“Aye.”   His mate was right about the cats.  “She’s real nice, like.  We’re goin’ out Thursday.”

“Yer lucky bustard!    Why Thursday?”

“As good a day as any, i’n’t it?”

“What’s her name?”

Martin thought for a moment.  “Don’t know.  Never as’t her.”

#

Her name was Cherie.  Introductions had to wait until Thursday, because Cherie did not appear again on the town square below the building site in the following few days, though Martin hoped for a sight of her.  By the morning of the appointed day he was already wondering if he had done the right thing.  Martin was always uneasy in the presence of eligible girls – their disguised interest, the giggling, the sotto voce comments whenever he was near, made him nervous and on edge.   Jack, who couldn’t understand his reticence, teased him.

“I don’t know what yer’ve got, lad, but I wish I had it.  Yer’d not catch me blushin’ and hidin’ in corners, I can tell thee.”

#

Martin wore the shirt his favourite on-line store said would look good on him, the three-quarter trousers that they said would match the shirt.  He drenched himself in the men’s cologne someone gave him for Christmas two years before; and in all fairness he felt quite self-confident when he hit the street.  As he approached the meeting place he had agreed with Cherie, however, his eyes settled upon her shortest dress of darkest red, and that confidence began to evaporate.

For her part, Cherie had to weigh her recollection of the half-naked, dusty male god from the scaffolding against the shop window figure who wafted to greet her on Mathesons’ corner.   As he approached, her practised smile twitched a little and almost faded – her full red lips closed over those white, white teeth.   But still, she persuaded herself, at least he had made an effort; and really, once she had changed sides to stay up wind, he was quite a creditable companion on the street.  Eyes were drawn.  She liked that.  She hugged his arm.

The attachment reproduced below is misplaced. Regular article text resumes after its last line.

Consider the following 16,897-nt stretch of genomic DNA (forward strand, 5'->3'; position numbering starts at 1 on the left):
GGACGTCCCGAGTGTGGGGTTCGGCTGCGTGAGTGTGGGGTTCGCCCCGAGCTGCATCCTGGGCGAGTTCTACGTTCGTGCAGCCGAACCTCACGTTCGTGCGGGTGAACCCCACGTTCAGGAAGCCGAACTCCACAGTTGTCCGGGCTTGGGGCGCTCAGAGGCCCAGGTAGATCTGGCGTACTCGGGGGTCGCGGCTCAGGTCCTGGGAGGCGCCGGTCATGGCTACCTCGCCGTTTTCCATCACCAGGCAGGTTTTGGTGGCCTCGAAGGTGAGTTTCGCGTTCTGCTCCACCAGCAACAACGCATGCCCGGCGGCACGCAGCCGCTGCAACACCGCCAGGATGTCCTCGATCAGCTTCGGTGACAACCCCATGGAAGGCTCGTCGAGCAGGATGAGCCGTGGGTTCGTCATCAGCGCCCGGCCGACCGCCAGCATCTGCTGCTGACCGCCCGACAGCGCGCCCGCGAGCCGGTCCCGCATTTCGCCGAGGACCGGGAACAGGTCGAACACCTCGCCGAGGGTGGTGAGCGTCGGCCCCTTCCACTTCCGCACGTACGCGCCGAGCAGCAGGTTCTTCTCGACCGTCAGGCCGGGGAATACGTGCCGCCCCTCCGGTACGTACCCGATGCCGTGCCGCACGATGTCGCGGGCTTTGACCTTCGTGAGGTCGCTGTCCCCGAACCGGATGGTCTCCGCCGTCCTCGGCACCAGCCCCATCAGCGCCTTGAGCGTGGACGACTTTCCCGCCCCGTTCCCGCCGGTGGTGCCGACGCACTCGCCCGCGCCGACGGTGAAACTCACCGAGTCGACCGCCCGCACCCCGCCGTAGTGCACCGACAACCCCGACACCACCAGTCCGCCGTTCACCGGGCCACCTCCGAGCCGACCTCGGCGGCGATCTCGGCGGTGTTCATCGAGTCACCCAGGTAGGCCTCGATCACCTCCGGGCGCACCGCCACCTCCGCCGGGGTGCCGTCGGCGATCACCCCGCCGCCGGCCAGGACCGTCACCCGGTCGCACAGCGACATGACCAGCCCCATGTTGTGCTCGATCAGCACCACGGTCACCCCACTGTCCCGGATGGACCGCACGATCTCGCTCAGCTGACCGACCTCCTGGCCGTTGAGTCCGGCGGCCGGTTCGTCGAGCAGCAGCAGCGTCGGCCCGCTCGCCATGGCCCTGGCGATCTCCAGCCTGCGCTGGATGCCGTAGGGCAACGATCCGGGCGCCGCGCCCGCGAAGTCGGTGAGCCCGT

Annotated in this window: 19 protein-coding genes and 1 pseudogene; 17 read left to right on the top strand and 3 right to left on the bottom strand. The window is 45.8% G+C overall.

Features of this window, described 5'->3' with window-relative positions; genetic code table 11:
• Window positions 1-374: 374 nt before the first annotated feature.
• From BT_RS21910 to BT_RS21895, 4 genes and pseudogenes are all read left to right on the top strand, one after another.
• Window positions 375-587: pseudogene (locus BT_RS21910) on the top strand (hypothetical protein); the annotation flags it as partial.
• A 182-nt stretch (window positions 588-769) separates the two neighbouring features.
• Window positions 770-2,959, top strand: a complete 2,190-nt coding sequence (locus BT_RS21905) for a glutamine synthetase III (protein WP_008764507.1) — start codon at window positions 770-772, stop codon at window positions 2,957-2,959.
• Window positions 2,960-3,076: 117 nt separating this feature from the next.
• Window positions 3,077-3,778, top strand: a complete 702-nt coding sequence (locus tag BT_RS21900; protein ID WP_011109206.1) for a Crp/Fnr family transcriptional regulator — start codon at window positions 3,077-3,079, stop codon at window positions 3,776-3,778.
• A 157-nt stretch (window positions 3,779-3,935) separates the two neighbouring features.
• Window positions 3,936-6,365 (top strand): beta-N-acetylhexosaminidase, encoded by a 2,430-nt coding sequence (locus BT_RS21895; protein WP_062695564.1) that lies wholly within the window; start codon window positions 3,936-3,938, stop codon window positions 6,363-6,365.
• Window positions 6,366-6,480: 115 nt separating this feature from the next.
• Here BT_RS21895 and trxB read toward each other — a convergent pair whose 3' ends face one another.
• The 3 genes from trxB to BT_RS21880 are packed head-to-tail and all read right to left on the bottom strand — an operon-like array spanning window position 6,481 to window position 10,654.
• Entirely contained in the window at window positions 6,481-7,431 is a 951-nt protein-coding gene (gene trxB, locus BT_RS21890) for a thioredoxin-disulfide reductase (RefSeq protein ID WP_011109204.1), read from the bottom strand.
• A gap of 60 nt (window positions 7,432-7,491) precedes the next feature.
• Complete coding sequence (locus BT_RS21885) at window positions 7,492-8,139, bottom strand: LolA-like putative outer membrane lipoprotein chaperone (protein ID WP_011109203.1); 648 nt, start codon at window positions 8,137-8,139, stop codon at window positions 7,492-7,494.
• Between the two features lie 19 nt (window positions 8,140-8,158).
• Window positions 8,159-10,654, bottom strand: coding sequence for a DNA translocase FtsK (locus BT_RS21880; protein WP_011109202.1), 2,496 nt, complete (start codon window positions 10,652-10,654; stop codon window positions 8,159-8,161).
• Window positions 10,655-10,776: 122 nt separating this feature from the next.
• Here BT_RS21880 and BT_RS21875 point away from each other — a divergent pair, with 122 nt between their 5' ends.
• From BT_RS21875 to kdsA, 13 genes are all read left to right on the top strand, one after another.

“Go clubbin’ yeah?”

Martin’s confidence graph took a further plunge.  “Ah’m not mooch of a dancer, like!”

“Why man, you’d be fine.”  Cherie produced a small polythene bag from her purse.  “You tried some of these?”

Martin eyed the little white pills within the bag with suspicion.  “What are they, like?”

“They make you dance!”

And dance Martin did;  wildly.  And if a few toes got trodden and if a face or two got elbowed no-one seemed disposed to make a point of it.  And Cherie?  She was delighted.

It was half-past-two before the pair left the Hot Licks Club.  Martin had somehow endured seven hours of closeness to Cherie’s graceful, swaying body without doing anything that would make his mate Jack ashamed of him.   Around the back door behind the dustbins, his supply of dead cats ran out.

#

“Chuffin’ ‘ell!   Yer look like the eight-forty-nine from Newcastle ran over yer!”   Jack commented the next morning.  “Good night, was it?”

“It were all right, like.”  Martin blinked at his watch.   “Eight-forty-nine’s not due yet, like.”

“I know, lad.  I know.”  Jack soothed.  “It’s joost an expression, see?”

“Ah.”

“Well, gan on then, what were she like?”

“She were all right, like.”  Martin wasn’t at all sure he remembered what Cherie was actually like.  He had a vision in his head of an undulating goddess, but it was fogged.  Those little white pills were responsible.  He had never taken anything of their like before, so he had never been ‘up’.  And never having been ‘up’, he was unprepared for coming ‘down’ – which he was heavily in the process of experiencing.   That morning, after he nearly fell from the scaffolding twice, his foreman put him in charge of stores.

Jack caught up with him at the rear of the site at lunchtime.   “I’m off to get t’ fish and chips, yer havin’ the usual?”

“Ah.  Awreet.”  Martin assented unenthusiastically.

“That right you got another date with yon Cherie lass?”

“Aye.  Ah think so.”  This was another of the things he was unable to recall clearly.  “Saturday, I think, like.”

“Well, there’s someone out the front to see yer.”  Jack told him.  “Have fun, lad!”

#

Cherie stood waiting by a forklift with the sun behind her so Martin could not immediately read her expression, though he might have been disappointed by the modesty of her floral summer dress.

“Ah.”  Martin said.

“Hello Martin.”  She said.  She sounded upset.